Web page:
Saturday, 11 July 2009
'Losing The Plot' exhibition. Kartell 'Louis Ghost' chairs reinterpreted at Lifestyle Bazaar, for London Design Week 2009.
I'm excited to be taking part in a project by London interiors store Lifestyle Bazaar to celebrate Kartells 60th brithday during London Design Week 2009. A group of 8 artists/designers have each been given a 'Louis Ghost' chair designed by Philippe Stark for Kartell to stamp there own mark on under the 2009 Design Week brief of 'Be Bold, Make a statement'. The results of the project will be auctioned off for charity -so please keep watching this space if anyone wants to own one of my pieces!
Where to start? the possibilities are endless, its going to be hard to decide on a final piece. i know that i don't want to render a brand new chair useless- it would feel like putting a healthy animal down to me.
One of my favorite 're-made' chairs is by artist duo; Nina Jan Beier and Marie Jan Lund where the artists split a found wooden chair vertically in half and add a few scrap timber planks to make a two seater bench in order to share the single chair with others. (will try to find a photo to add here soon). I love the idea of 'sharing' my stark chair in some form and of course- i love 'home made' design within reach ideas.
I didn't notice that i had so many carver armchairs in my collection until taking the new Stark edition home. I've been staring at them for a long time today trying to work out what i like about them- here are 8 of them that bear some importance to me. Not including any office or industrial type armchairs, these are just some 'stand alone' carver armchairs i like from my own fluctuating collection...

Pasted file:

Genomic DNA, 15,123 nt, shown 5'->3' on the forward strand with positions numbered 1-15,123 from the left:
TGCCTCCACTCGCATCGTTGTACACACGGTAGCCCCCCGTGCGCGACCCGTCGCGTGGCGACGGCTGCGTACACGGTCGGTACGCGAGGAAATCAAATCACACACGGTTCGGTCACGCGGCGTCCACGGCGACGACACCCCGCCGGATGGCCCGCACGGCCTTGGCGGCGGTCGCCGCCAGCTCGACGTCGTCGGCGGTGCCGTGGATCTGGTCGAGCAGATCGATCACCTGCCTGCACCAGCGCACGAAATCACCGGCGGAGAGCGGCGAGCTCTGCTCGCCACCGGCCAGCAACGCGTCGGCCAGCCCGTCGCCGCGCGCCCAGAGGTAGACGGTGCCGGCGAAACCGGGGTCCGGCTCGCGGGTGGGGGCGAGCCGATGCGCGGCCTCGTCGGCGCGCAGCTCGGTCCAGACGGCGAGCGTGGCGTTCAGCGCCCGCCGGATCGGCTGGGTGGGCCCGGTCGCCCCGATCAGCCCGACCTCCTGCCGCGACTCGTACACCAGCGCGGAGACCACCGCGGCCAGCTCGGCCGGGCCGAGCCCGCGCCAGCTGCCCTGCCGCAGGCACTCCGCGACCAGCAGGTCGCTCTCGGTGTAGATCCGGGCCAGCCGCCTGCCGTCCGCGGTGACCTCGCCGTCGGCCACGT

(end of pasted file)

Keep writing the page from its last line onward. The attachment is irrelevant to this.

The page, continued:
Above: American late 40s/early 50s Navy 'good form' emeco armchair. One of the first chairs i would grab in a fire and also one of the cheapest chairs i've ever bought having found it being used in a scrap yard.
Above: British classic Ercol shaker carver by Margaret Howell. Elm and birch.
Above: Rather rare school teachers armchair by James Leonard (with 'Deputy Head' in chalk to the underside) aluminium and bent plywood.
Early Pel design conference/hall chair produced by DU-AL with a fold up seat section.
French 'Bridge' chair, leather upholstery over wooden frame, found in Lille.
The first use of square section steel by DU-AL (as opposed to tubular steel) this is the father of the very ugly 'conference and banqueting' chair that litters halls and hotels all over the world.
The 'Jazz chair' and british design, birch frame with recycled scrap plastic seat and backrest.